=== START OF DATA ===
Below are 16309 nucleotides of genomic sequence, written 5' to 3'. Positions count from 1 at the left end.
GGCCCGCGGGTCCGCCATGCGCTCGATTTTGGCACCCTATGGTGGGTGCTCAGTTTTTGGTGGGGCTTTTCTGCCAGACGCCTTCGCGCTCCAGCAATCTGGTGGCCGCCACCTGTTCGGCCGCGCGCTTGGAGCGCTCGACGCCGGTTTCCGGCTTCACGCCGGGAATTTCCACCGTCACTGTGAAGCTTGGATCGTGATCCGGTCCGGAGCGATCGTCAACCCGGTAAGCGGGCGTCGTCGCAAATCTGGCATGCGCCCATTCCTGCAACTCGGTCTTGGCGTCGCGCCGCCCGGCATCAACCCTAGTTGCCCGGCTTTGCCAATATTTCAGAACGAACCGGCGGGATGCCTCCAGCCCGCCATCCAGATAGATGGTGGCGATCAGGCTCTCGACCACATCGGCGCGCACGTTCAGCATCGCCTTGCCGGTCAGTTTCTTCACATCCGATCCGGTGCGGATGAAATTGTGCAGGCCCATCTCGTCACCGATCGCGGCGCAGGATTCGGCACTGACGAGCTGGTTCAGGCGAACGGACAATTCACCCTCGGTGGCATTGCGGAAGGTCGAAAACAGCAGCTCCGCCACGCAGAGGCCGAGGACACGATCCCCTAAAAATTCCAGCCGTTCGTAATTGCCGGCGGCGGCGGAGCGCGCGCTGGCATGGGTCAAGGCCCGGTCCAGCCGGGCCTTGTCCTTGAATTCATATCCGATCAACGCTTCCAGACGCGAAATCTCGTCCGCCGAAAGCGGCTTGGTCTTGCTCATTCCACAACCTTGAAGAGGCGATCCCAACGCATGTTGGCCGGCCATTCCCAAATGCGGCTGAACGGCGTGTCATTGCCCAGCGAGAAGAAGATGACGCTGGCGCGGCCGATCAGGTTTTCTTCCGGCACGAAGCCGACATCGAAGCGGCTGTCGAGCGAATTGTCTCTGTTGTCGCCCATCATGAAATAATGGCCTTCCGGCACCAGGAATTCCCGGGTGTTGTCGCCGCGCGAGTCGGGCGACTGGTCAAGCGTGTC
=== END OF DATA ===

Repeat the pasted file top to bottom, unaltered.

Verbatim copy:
Below are 16309 nucleotides of genomic sequence, written 5' to 3'. Positions count from 1 at the left end.
GGCCCGCGGGTCCGCCATGCGCTCGATTTTGGCACCCTATGGTGGGTGCTCAGTTTTTGGTGGGGCTTTTCTGCCAGACGCCTTCGCGCTCCAGCAATCTGGTGGCCGCCACCTGTTCGGCCGCGCGCTTGGAGCGCTCGACGCCGGTTTCCGGCTTCACGCCGGGAATTTCCACCGTCACTGTGAAGCTTGGATCGTGATCCGGTCCGGAGCGATCGTCAACCCGGTAAGCGGGCGTCGTCGCAAATCTGGCATGCGCCCATTCCTGCAACTCGGTCTTGGCGTCGCGCCGCCCGGCATCAACCCTAGTTGCCCGGCTTTGCCAATATTTCAGAACGAACCGGCGGGATGCCTCCAGCCCGCCATCCAGATAGATGGTGGCGATCAGGCTCTCGACCACATCGGCGCGCACGTTCAGCATCGCCTTGCCGGTCAGTTTCTTCACATCCGATCCGGTGCGGATGAAATTGTGCAGGCCCATCTCGTCACCGATCGCGGCGCAGGATTCGGCACTGACGAGCTGGTTCAGGCGAACGGACAATTCACCCTCGGTGGCATTGCGGAAGGTCGAAAACAGCAGCTCCGCCACGCAGAGGCCGAGGACACGATCCCCTAAAAATTCCAGCCGTTCGTAATTGCCGGCGGCGGCGGAGCGCGCGCTGGCATGGGTCAAGGCCCGGTCCAGCCGGGCCTTGTCCTTGAATTCATATCCGATCAACGCTTCCAGACGCGAAATCTCGTCCGCCGAAAGCGGCTTGGTCTTGCTCATTCCACAACCTTGAAGAGGCGATCCCAACGCATGTTGGCCGGCCATTCCCAAATGCGGCTGAACGGCGTGTCATTGCCCAGCGAGAAGAAGATGACGCTGGCGCGGCCGATCAGGTTTTCTTCCGGCACGAAGCCGACATCGAAGCGGCTGTCGAGCGAATTGTCTCTGTTGTCGCCCATCATGAAATAATGGCCTTCCGGCACCAGGAATTCCCGGGTGTTGTCGCCGCGCGAGTCGGGCGACTGGTCAAGCGTGTC